distances for conserved residues between the RNA andprotein as the ideal bond length (bio) and a bond forceconstant (kb) o...
24. Mears, J. A., Cannone, J. J., Stagg, S. M., Gutell, R. R.,Agrawal, R. K. & Harvey, S. C. (2002). Modeling aminimal rib...
tertiary structure mediation by adenosine platforms.Science, 273, 1696–1699.60. Battle, D. J. & Doudna, J. A. (2002). From...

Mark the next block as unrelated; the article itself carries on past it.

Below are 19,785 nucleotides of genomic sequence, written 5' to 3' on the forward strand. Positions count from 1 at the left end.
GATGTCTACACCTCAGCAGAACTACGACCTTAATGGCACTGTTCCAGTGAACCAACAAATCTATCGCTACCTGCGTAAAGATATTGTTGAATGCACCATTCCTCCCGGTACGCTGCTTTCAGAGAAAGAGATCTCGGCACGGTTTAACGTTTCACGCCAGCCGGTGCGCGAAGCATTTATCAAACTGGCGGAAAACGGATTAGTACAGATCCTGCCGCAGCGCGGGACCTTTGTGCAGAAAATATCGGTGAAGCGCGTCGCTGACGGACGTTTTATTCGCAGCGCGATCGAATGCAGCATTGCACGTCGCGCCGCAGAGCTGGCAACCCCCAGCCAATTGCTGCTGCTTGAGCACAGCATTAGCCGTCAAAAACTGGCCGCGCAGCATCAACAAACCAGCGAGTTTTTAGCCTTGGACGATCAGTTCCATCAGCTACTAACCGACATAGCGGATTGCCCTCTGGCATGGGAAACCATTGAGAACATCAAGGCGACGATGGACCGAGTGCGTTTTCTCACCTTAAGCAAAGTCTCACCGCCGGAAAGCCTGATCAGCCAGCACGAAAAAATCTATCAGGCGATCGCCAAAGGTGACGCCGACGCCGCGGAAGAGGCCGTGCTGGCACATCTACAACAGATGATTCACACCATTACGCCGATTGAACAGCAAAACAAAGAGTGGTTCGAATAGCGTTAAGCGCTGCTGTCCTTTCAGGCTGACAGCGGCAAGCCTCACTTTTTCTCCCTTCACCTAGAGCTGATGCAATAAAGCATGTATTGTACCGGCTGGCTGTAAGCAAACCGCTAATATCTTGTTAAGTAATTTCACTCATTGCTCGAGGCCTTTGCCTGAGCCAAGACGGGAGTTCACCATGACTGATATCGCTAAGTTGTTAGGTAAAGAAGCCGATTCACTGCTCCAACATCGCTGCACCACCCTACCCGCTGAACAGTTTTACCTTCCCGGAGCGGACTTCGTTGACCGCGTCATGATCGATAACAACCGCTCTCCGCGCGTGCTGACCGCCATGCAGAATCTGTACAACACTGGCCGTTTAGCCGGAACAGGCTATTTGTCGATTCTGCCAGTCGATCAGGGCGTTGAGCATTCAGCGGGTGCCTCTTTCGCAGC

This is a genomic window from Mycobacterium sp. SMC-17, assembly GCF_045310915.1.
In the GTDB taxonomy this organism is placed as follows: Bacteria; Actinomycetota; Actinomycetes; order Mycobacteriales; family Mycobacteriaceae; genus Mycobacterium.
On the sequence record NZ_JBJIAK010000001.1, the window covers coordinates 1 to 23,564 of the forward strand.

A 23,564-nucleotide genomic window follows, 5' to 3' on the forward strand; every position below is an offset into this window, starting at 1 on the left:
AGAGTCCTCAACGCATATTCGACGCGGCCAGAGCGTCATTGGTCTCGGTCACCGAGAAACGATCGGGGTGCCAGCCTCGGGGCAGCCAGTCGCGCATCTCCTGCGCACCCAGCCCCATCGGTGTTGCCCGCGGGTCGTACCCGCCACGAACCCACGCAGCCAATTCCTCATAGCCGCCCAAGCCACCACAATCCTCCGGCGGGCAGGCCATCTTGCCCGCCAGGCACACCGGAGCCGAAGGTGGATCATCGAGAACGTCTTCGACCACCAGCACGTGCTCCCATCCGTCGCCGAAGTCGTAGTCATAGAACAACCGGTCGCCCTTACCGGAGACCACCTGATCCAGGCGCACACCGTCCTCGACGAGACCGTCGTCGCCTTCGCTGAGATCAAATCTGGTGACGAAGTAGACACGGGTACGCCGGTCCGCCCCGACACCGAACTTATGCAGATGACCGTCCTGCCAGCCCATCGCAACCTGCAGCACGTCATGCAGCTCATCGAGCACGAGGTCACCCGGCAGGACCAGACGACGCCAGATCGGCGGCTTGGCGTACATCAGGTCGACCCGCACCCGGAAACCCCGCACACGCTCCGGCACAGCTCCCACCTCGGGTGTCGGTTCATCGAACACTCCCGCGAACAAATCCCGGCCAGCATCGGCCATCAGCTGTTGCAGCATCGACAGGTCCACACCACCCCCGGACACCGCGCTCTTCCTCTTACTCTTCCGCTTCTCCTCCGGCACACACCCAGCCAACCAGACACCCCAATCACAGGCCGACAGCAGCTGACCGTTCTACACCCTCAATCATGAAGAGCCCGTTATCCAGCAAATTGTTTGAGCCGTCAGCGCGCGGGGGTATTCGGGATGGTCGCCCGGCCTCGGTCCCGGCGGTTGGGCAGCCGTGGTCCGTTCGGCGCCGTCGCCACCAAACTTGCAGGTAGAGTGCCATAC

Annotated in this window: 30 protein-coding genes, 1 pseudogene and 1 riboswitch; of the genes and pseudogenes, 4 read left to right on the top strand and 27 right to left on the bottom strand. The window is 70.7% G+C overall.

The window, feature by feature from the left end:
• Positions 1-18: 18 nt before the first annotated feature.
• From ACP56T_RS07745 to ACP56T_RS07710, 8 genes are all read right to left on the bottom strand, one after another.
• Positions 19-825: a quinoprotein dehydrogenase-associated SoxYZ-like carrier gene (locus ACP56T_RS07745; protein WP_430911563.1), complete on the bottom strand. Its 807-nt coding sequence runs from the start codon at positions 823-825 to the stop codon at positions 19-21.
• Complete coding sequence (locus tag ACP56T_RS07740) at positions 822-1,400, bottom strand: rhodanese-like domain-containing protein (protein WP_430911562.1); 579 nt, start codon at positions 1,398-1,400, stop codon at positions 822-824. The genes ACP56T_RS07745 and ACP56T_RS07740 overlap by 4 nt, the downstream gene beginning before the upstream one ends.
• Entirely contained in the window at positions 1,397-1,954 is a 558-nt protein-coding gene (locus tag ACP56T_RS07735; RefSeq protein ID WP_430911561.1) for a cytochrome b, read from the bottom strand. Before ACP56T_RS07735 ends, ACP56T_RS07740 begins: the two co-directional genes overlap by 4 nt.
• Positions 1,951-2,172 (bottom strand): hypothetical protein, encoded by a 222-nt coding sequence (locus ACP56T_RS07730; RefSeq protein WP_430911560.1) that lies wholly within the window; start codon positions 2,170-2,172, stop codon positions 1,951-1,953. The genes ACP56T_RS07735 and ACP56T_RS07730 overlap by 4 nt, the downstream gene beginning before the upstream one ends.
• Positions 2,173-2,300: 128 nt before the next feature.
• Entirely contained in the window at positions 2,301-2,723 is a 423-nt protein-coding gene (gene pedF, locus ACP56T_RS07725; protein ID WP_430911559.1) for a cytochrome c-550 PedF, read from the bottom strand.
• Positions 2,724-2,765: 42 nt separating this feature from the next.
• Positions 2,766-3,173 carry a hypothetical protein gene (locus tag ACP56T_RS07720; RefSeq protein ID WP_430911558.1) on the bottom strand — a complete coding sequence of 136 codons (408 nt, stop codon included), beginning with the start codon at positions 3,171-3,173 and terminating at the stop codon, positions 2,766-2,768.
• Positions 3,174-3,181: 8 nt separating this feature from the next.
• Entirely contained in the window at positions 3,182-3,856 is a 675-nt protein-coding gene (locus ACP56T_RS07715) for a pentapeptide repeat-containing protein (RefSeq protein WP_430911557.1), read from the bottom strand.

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Gutell 096.jmb.2006.358.0193


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Mears J.A., Sharma M.R., Gutell R.R., McCook A.S., Richardson P.E., Caulfield T.R., Agrawal R.K., and Harvey S.C. (2006).
A Structural Model for the Large Subunit of the Mammalian Mitochondrial Ribosome.
Journal of Molecular Biology, 358(1):193-212.